Published on in Vol 2, No 2 (2014): Jul-Dec

Virtual Rehabilitation for Multiple Sclerosis Using a Kinect-Based System: Randomized Controlled Trial

Virtual Rehabilitation for Multiple Sclerosis Using a Kinect-Based System: Randomized Controlled Trial

Virtual Rehabilitation for Multiple Sclerosis Using a Kinect-Based System: Randomized Controlled Trial

Original Paper

1Instituto de Automática e Informática Industrial, Universitat Politècnica de València, Valencia, Spain

2Departamento de Informática e Ingeniería de Sistemas, Universidad de Zaragoza, Teruel, Spain

3Information Systems Department King Abdulaziz, University (KAU) Jeddah, Jeddah, Saudi Arabia

Corresponding Author:

Jose-Antonio Lozano-Quilis, PhD

Instituto de Automática e Informática Industrial

Universitat Politècnica de València

Camino de Vera s/n

Valencia, 46022


Phone: 34 963 879 550 ext 83538

Fax:34 963 879 816


Background: The methods used for the motor rehabilitation of patients with neurological disorders include a number of different rehabilitation exercises. For patients who have been diagnosed with multiple sclerosis (MS), the performance of motor rehabilitation exercises is essential. Nevertheless, this rehabilitation may be tedious, negatively influencing patients’ motivation and adherence to treatment.

Objective: We present RemoviEM, a system based on Kinect that uses virtual reality (VR) and natural user interfaces (NUI) to offer patients with MS an intuitive and motivating way to perform several motor rehabilitation exercises. It offers therapists a new motor rehabilitation tool for the rehabilitation process, providing feedback on the patient’s progress. Moreover, it is a low-cost system, a feature that can facilitate its integration in clinical rehabilitation centers.

Methods: A randomized and controlled single blinded study was carried out to assess the influence of a Kinect-based virtual rehabilitation system on the balance rehabilitation of patients with MS. This study describes RemoviEM and evaluates its effectiveness compared to standard rehabilitation. To achieve this objective, a clinical trial was carried out. Eleven patients from a MS association participated in the clinical trial. The mean age was 44.82 (SD 10.44) and the mean time from diagnosis (years) was 9.77 (SD 10.40). Clinical effectiveness was evaluated using clinical balance scales.

Results: Significant group-by-time interaction was detected in the scores of the Berg Balance Scale (P=.011) and the Anterior Reach Test in standing position (P=.011). Post-hoc analysis showed greater improvement in the experimental group for these variables than in the control group for these variables. The Suitability Evaluation Questionnaire (SEQ) showed good results in usability, acceptance, security, and safety for the evaluated system.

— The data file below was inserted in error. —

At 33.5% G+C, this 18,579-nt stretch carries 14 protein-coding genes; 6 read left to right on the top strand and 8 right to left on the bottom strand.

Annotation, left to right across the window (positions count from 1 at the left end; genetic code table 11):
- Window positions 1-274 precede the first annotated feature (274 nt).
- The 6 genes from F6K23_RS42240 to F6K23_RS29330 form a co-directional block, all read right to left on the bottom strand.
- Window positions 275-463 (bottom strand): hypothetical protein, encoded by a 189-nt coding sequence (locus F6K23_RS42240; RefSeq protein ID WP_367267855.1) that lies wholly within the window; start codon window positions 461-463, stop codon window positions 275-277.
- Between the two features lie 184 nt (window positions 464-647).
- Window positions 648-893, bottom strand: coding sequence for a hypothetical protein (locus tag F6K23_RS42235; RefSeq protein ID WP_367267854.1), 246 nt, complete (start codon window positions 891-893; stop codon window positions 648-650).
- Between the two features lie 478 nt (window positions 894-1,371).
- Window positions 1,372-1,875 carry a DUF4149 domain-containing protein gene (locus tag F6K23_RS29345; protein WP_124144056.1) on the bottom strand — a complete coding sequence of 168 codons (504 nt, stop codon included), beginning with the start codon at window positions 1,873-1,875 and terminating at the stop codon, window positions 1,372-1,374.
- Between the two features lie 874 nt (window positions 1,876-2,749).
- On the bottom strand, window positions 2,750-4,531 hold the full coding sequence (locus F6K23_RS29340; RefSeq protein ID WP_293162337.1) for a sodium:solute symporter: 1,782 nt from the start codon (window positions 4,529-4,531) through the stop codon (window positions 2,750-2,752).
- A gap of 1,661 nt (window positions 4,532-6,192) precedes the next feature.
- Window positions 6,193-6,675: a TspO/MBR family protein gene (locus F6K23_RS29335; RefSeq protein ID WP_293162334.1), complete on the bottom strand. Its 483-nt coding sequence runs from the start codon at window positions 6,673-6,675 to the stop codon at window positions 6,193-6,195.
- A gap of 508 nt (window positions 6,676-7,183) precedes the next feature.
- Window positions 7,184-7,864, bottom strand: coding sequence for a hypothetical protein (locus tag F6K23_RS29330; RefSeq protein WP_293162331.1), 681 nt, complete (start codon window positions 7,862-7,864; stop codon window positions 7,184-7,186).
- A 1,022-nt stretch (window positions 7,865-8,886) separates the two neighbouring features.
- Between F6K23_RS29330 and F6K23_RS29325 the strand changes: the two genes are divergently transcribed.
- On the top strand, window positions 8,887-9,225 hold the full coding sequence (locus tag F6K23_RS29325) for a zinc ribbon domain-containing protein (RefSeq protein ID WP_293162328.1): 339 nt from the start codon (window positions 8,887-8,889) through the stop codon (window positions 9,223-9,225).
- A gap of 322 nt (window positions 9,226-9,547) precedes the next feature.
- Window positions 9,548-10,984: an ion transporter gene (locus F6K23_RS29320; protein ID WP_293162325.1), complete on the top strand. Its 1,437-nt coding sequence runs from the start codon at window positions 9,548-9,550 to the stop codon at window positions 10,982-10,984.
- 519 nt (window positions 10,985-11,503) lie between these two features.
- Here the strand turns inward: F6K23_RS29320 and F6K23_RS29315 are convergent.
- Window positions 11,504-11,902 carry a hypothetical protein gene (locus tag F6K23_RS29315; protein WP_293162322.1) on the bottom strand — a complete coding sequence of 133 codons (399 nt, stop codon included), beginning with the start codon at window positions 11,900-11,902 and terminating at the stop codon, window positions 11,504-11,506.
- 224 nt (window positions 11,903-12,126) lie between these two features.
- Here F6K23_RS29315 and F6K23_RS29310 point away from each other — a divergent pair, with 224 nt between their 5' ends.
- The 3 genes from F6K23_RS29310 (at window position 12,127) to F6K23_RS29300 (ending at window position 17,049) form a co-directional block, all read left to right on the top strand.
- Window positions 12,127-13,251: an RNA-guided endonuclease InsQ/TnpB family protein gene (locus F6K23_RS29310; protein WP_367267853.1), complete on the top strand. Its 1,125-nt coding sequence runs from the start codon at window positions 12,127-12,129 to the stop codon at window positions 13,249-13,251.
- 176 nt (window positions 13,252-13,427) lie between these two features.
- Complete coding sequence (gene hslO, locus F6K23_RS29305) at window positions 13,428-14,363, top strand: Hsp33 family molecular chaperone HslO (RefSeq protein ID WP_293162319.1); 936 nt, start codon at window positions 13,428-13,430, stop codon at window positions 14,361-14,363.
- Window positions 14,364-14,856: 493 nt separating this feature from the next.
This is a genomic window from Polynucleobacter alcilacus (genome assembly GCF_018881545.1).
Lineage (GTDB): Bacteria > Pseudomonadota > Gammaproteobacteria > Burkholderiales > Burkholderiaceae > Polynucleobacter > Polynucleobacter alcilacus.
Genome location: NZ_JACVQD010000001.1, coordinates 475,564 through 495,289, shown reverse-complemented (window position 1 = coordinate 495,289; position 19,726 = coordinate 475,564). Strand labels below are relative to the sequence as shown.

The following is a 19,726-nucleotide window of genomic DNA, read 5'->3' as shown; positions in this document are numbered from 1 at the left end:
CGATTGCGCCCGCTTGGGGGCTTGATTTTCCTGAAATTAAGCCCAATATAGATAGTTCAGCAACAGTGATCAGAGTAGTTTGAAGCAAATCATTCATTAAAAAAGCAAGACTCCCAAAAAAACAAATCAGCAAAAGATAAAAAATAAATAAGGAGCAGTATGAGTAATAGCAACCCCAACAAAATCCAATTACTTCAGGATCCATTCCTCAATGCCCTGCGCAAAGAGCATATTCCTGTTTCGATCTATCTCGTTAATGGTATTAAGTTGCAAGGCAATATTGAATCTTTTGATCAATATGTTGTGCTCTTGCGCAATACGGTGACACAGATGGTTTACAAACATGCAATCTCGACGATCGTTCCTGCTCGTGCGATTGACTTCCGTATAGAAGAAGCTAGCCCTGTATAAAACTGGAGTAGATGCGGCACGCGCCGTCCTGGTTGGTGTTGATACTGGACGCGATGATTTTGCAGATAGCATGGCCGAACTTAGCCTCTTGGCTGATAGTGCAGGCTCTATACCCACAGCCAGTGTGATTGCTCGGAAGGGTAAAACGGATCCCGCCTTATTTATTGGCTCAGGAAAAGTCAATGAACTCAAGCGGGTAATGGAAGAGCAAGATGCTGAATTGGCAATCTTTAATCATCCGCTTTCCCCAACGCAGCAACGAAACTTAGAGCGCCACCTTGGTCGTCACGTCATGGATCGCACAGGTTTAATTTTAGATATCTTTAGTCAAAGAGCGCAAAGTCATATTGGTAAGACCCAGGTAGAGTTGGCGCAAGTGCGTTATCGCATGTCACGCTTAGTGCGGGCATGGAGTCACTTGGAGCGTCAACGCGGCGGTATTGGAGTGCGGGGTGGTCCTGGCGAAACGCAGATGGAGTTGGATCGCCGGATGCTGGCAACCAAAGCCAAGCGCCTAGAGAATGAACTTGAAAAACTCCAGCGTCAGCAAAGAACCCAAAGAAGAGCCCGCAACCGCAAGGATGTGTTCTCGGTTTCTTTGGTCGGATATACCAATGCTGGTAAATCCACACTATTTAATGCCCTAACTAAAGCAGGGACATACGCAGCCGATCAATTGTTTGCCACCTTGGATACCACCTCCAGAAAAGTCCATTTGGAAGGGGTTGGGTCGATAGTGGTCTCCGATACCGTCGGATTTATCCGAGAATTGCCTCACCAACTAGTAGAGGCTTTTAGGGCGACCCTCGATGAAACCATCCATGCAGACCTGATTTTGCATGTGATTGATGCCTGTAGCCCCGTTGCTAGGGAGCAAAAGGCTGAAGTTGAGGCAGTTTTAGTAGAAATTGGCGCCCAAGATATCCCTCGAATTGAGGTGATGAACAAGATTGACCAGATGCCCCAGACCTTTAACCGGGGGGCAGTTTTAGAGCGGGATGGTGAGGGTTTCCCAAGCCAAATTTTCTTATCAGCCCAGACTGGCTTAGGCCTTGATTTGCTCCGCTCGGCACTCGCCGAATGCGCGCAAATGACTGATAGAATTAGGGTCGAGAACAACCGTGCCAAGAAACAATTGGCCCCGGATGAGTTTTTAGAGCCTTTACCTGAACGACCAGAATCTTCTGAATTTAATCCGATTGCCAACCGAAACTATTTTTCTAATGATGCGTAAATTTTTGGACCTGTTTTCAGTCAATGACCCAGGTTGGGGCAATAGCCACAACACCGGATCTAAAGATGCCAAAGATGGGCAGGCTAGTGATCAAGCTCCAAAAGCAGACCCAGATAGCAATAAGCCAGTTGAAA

Conclusions: The results obtained suggest that RemoviEM represents a motivational and effective alternative to traditional motor rehabilitation for MS patients. These results have encouraged us to improve the system with new exercises, which are currently being developed.

JMIR Serious Games 2014;2(2):e12



Multiple sclerosis (MS) is an inflammatory disease in which the insulating cover of nerve cells in the brain and spinal cord are damaged. At present, there are approximately 3 million people who are affected with MS in the world, with rates varying widely in different regions and among different populations. Normally, the disease begins between the ages of 20 and 50, and it is twice as common in women as in men. There is no known cure for MS, but there are several therapies focused to improve function after an attack, preventing new attacks, and preventing disability. Therapies including medication and neurorehabilitation improve some symptoms, but do not change the course of the disease.

The methods used for the motor rehabilitation of patients with neurological problems require the performance of several rehabilitation exercises. These methods have two fundamental problems. First, they propose exercising motor skills by performing the exercises in an insistent and repetitive way. This is not very motivating and decreases the interest of patients to perform them, affecting their adherence to the treatment. Second, these methods require the patients to be in specific centers with the supervision of qualified personnel to ensure correct performance.

The use of new technologies, like virtual reality (VR) and natural user interfaces (NUI), in motor rehabilitation of patients with neurological disorders is well documented [1]. The advantages of VR compared to the traditional methods used for this purpose are: (1) it can recreate different rehabilitation exercises to be performed by the patient in a virtual way (virtual rehabilitation exercises); (2) it can configure the features of rehabilitation exercises, control their performance, and obtain relevant data from the patient performing the exercises; and (3) it can facilitate the interaction between the patient and the system by means of a wide variety of devices.

Furthermore, several studies have demonstrated that by offering virtual rehabilitation exercises as games, greater efficiency is obtained in the rehabilitation process, and the patients are motivated to perform the rehabilitation exercises and their adherence to the treatment is also greater [2-4]. The advantages of using NUI for game consoles with virtual rehabilitation systems are also well documented [5-10].

Some studies focus on the use of technical solutions for the rehabilitation of patients with MS. For instance, the use of VR and augmented reality (AR) for the rehabilitation of the gait [11], or the use of NUI for the rehabilitation of patients with reduced motor skills [12,13]. Nevertheless, this approach of using VR and NUI for motor rehabilitation of MS patients must be more thoroughly explored.